The press is under siege. Last year, Washington Post columnist Jamal Khashoggi was killed after last being seen entering the Saudi consulate in Istanbul. In Myanmar, authorities arrested three journalists for a story that they said caused “fear or alarm to the public,” a month after sentencing two Reuters journalists to seven-year prison terms. And in late September 2018, a local crime reporter was gunned down outside his home in Mexico.
Meanwhile, the United States itself is experiencing a crisis in press freedom. According to the U.S. Press Freedom Tracker, at least 43 journalists have been arrested since CPJ co-launched the website in 2017. Another 31 have been subjected to physical assault in 2019 alone. In 2018, the murders of four journalists and one media worker at the Capital Gazette in Maryland led to the U.S. becoming the third deadliest country for journalists, behind Afghanistan and Syria, at the time.
At least 1,323 journalists have been killed in relation to their work around the world since the early 1990s, when the Committee to Protect Journalists first began keeping records. Two-thirds of the total, or 848, were directly targeted for murder. In late 2017, CPJ documented at least 262 journalists behind bars globally, a record high for the organization.
A free press is vital to democracy, and citizens everywhere deserve to hear the truth. Every day, the Committee to Protect Journalists (CPJ) fights for the right of journalists to report the news safely and without fear of reprisal.
CPJ, which has its headquarters in New York and correspondents in 15 global cities, has confronted threats to journalists for nearly four decades. We meet with government leaders and secure their commitments to improve the media environment.
We conduct advocacy, publicly and privately, calling for authorities to release imprisoned journalists and convict the killers of journalists. And we provide proactive and reactive safety assistance to journalists all over the world who are under threat.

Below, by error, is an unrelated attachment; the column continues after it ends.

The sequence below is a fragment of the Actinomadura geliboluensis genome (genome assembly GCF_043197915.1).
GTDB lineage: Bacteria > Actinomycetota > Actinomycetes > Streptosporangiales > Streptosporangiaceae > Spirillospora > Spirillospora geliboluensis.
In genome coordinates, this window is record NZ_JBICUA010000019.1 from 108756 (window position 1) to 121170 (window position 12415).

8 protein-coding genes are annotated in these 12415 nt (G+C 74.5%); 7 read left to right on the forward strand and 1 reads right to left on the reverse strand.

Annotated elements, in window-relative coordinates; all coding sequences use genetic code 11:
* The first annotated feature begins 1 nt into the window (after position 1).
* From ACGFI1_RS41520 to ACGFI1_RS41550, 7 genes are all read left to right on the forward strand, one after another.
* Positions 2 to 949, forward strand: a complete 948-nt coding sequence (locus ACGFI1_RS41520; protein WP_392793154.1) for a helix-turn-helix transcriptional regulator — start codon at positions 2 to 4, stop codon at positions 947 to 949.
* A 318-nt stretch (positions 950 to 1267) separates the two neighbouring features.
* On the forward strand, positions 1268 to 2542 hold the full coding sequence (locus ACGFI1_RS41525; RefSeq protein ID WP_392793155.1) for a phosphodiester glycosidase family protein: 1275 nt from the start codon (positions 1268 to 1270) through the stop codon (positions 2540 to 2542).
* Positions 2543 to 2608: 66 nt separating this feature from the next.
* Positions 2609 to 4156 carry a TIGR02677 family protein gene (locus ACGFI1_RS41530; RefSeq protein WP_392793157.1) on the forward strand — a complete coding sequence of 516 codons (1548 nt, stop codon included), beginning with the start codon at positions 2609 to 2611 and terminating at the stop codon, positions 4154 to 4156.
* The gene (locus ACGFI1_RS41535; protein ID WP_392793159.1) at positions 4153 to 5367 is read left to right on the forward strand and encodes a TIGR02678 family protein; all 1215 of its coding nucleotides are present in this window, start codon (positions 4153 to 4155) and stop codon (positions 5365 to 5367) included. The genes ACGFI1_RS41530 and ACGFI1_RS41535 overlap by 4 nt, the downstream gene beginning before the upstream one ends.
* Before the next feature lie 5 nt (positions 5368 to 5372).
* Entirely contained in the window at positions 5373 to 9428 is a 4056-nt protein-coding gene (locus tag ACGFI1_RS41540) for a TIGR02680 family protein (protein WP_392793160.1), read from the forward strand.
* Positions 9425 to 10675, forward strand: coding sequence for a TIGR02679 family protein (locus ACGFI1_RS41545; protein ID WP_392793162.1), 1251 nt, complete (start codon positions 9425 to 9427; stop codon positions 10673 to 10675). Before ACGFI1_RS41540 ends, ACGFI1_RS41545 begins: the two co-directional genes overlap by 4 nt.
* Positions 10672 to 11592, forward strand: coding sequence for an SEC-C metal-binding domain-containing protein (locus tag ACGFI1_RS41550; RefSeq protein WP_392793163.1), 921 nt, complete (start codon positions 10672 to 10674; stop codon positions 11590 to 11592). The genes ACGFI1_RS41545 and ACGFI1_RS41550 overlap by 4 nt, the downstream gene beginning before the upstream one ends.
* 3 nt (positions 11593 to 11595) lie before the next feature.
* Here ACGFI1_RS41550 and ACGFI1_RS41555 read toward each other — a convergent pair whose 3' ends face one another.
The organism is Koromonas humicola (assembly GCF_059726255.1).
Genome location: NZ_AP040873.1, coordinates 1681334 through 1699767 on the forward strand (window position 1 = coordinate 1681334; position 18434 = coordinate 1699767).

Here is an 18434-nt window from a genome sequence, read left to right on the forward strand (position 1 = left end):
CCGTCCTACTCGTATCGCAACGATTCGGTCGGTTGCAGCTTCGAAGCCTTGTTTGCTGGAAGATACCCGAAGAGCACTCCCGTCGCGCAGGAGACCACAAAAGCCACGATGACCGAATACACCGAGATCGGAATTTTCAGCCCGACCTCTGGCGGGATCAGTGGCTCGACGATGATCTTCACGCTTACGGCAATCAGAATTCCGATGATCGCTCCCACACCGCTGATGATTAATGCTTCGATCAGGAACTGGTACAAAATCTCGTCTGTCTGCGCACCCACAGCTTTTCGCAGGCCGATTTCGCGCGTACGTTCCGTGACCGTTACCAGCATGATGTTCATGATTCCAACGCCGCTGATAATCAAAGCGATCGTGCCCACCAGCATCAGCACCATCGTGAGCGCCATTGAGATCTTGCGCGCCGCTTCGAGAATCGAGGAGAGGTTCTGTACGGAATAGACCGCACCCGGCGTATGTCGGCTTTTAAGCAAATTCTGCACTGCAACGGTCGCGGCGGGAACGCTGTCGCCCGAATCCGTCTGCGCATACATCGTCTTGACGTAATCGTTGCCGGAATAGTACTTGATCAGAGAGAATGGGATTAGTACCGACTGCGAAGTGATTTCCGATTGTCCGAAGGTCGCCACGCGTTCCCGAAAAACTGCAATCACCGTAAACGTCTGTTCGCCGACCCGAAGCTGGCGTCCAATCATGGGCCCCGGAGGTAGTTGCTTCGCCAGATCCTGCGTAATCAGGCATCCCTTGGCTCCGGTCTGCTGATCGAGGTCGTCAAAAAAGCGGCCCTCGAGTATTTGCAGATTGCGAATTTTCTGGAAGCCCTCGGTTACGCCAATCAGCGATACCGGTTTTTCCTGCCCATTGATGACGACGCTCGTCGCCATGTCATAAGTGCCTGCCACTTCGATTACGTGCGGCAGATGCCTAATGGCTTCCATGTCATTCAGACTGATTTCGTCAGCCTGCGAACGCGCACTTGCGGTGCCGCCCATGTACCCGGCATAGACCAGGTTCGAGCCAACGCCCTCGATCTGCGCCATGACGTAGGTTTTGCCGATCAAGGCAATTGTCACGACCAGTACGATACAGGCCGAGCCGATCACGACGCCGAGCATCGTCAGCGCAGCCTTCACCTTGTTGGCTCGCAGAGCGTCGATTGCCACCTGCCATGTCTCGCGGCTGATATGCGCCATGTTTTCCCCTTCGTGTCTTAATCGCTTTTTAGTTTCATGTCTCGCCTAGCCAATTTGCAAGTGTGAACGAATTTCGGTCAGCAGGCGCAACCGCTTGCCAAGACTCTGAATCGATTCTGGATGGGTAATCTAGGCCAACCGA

Although the changes that CPJ hopes to make in the world take time, they do happen. By October 2018, CPJ and other groups had helped win the early release from prison of more than 70 journalists. Our joint advocacy has helped secure convictions in the murders of six journalists. And our Emergencies team has provided financial and non-financial assistance to nearly 100 journalists in exile or in prison. Meanwhile, we continue working with partner groups to call on governments, including the Trump administration, to stand up for and defend the rights of journalists in their countries and use their influence to uphold press freedom in other ones.
CPJ exists to defend the basic principle that journalists should be free to report the news so that you, the people, can hold your government accountable and make informed decisions about your lives. We will continue standing up for vulnerable journalists and fighting the repression that seeks to censor the truth. The principle that guides us remains the same: Governments around the world are more effective when they are held accountable by a press that is free and independent.
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How you can help:
Learn. From CPJ’s global Impunity Index, which spotlights countries where journalists are murdered and their killers go free, to CPJ’s annual prison census that provides a snapshot of journalists behind bars on December 1, to the U.S. Press Freedom Tracker, a database that documents anti-press incidents in the U.S. using information from more than two dozen press freedom groups including CPJ, there are plenty of resources to stay informed and vigilant.
Take action. World Press Freedom Day happens every May, but you can generate #FreeThePress awareness all year. Show your support for imprisoned journalists today by writing digital postcards to them. Find some materials to get started and organize a gathering in your community. You can also help defend press freedom by donating to CPJ.
Original contribution by Shazdeh Omari, Deputy Development Director of the Committee to Protect Journalists.
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